Further observation has led me to the conclusion that to increase the hay crop, and also aid in holding up the clover and the crop generally, tall oat grass would be preferable to Italian ryegrass, as it is free from the defects of the latter, but tall oat grass is too expensive to be used on a large enough scale for increasing the bulk of the hay crop and holding up the crop, and I now think, that, say, 2 lb. or 3 lb. of Italian ryegrass should be added to mixtures for permanent or temporary pastures.

Perennial Ryegrass (Lolium perenne), as the reader will see by reference to the table, is 30 per cent less productive than the first three grasses on my list, and I have written so much on it previously that no further remarks on this grass are here required. I may add that, after a long experience, I am sure that, for the reasons previously given in this book, it does not pay to use it at all for permanent pasture, nor for temporary pastures which are to lie for four or more years. I am even doubtful whether it should be used for temporary pastures which are to lie for two or three years, but, if used, it should be sown in small proportions -- 5 lb. or 6 lb. to the acre.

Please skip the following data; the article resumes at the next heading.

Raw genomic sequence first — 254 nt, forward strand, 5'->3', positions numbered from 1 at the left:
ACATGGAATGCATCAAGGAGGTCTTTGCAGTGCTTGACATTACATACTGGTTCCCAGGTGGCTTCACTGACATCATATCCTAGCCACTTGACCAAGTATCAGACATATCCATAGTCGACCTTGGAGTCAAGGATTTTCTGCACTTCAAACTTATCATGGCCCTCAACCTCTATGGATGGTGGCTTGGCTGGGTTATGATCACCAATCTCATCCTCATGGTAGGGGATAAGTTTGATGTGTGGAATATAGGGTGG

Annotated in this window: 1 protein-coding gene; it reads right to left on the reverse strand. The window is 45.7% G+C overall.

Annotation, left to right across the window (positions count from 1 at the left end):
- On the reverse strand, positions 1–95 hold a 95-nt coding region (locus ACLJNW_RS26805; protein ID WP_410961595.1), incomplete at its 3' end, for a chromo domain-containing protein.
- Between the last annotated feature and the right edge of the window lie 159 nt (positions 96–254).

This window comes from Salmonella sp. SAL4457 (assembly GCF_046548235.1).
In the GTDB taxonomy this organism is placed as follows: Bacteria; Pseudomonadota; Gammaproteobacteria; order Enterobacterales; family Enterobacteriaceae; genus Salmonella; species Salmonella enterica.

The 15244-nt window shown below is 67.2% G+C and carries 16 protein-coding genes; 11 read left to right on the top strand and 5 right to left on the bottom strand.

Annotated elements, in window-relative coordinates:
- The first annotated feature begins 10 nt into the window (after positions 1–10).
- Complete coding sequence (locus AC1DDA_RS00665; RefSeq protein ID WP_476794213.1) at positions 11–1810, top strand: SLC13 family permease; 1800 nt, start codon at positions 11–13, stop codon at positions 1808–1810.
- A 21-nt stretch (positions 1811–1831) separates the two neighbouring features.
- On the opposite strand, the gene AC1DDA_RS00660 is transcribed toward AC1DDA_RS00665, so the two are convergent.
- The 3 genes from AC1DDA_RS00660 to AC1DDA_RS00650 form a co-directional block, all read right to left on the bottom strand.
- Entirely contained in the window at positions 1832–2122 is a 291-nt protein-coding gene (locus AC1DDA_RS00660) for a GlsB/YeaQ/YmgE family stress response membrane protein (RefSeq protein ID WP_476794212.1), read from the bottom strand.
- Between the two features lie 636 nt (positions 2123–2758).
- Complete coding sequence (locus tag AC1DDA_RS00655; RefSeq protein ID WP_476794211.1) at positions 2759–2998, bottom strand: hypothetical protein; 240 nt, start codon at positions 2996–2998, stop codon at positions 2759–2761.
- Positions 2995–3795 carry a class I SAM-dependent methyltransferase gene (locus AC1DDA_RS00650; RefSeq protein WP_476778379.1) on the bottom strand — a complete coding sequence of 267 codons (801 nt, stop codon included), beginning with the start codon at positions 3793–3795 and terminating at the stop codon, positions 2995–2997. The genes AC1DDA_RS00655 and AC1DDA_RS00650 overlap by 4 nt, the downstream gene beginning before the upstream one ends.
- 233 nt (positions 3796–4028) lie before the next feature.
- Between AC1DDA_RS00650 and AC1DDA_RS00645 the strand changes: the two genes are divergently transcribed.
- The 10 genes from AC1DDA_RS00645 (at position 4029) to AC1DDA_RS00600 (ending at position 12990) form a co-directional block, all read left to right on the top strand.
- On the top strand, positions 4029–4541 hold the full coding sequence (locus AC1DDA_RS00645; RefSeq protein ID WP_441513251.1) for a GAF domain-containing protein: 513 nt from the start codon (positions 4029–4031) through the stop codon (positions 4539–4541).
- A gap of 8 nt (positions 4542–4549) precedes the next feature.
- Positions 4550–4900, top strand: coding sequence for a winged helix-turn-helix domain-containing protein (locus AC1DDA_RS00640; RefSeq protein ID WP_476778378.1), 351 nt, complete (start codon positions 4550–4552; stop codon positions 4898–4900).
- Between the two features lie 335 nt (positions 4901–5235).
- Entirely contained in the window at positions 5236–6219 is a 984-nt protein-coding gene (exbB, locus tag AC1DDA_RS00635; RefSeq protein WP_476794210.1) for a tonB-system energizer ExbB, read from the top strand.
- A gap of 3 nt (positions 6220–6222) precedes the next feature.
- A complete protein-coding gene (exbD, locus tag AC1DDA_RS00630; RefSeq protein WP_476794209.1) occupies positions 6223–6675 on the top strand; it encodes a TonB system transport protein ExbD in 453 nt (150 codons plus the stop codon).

Meadow Fescue (Festuca pratensis). The merits of this grass are too well known to call for any remark here. Sinclair says that 'it is much slower in growth after being cropped than cocksfoot', and this, of course, is the reason why in the table it stands as being 30 per cent less productive. It thrives in good moist soils and its herbage is nutritive and liked by stock.

Meadow Foxtail (Alopecurus pratensis). This grass, too, calls for little remark, as its merits are so well known, but 'the weight of grass produced in one season is', we are informed by Sinclair, 'considerably less than the amount to be obtained from cocksfoot', and that, of course, is why it stands, for productive purposes, 30 per cent below that grass. According to Sinclair, 'this grass, under the best management, does not attain to its fullest productive powers from seed till four years', but later experience shows that the successful cultivation of this grass largely depends on the suitability of the soil and the sufficiency of moisture supplied. Thus at Carbeth, Killearn, Stirlingshire, meadow foxtail, sown in 1884 on a good stiffish loam, yielded in 1985 (the year following the sowing of the seed) such satisfactory results that it is stated of this grass by Dr. Wilson, in his able report, that 'of all the grasses examined meadow foxtail seems to combine best productiveness and nutritive qualities'. Though very valuable for permanent pasture, it is, however, not desirable for alternate husbandry.